Junk patent ditched in EAST TEXAS

Signs of the end times for patent trolls

A US judge has tossed out a patent he considers “obvious”, and with it more than 150 lawsuits launched by a company called eDekka.

eDekka had launched action against too-many-defendants-to-list here because they were based on “unpatentable subject matter”.

That subject matter is US Patent 6,266,674 which describes something not much different to a database: “Random access information retrieval utilizing user-defined labels” was filed in 1992, granted in 2001, and bought by eDekka for its legal campaign in 2013.

The judge, Rodney Gilstrap of the East Texas District (a location with a patent-friendly reputation), writes that the patents cover “routine tasks that could be performed by a human … Claim 1 essentially describes the common process of receiving, labeling, and storing information, while Claim 3 encompasses retrieving such information.”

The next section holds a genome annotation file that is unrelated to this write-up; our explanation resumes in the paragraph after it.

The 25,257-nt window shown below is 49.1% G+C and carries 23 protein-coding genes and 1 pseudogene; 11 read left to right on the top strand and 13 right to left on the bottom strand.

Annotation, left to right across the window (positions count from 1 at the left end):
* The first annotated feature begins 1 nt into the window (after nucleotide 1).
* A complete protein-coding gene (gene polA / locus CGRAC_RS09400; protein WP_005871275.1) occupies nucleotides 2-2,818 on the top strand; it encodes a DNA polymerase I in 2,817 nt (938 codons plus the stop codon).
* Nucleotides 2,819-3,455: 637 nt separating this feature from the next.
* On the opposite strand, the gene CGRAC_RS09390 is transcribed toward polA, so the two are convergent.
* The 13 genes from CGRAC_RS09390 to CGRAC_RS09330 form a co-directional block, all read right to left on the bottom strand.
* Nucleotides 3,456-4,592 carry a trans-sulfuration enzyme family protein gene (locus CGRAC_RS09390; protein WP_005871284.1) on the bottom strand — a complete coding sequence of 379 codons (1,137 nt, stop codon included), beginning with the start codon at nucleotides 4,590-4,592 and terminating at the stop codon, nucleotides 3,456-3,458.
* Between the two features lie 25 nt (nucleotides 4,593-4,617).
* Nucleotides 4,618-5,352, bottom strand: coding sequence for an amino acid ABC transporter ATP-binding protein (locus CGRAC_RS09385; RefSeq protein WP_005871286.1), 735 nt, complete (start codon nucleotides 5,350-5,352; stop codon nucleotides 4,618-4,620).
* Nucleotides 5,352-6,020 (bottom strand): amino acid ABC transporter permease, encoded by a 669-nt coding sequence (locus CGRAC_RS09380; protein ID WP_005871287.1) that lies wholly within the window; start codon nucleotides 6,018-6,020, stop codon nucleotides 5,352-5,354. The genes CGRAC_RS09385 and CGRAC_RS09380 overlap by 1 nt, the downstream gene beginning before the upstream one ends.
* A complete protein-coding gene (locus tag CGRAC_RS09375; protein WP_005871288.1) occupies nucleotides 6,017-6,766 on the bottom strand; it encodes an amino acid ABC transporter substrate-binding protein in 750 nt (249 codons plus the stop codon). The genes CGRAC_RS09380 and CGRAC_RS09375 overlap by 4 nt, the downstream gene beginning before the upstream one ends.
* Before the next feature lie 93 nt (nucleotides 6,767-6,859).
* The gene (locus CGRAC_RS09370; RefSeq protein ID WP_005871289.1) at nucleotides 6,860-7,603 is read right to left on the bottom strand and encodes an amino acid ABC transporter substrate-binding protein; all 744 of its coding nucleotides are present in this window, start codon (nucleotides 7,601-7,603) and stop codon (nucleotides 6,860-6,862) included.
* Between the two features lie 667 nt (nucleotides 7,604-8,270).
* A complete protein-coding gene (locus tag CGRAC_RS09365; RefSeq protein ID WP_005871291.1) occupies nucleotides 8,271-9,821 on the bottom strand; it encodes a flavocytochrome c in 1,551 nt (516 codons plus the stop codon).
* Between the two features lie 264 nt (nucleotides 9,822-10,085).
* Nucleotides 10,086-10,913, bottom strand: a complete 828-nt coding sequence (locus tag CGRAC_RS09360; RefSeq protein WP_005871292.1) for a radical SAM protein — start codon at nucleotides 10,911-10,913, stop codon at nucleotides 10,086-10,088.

In other words, the patent could be realised with some warm bodies, ballpoint pens, and filing cabinets.

“The challenged claims, considered both independently and as an ordered combination, are not meaningfully limited in a manner that would prevent eDekka from obtaining a monopoly over the abstract idea itself”, the judge writes.

The rest of the claims fail for more-or-less the same reason, the judgement states.

Ars notes that the companies pursued by eDekka will have the chance to recover their lawyer's fees. ®

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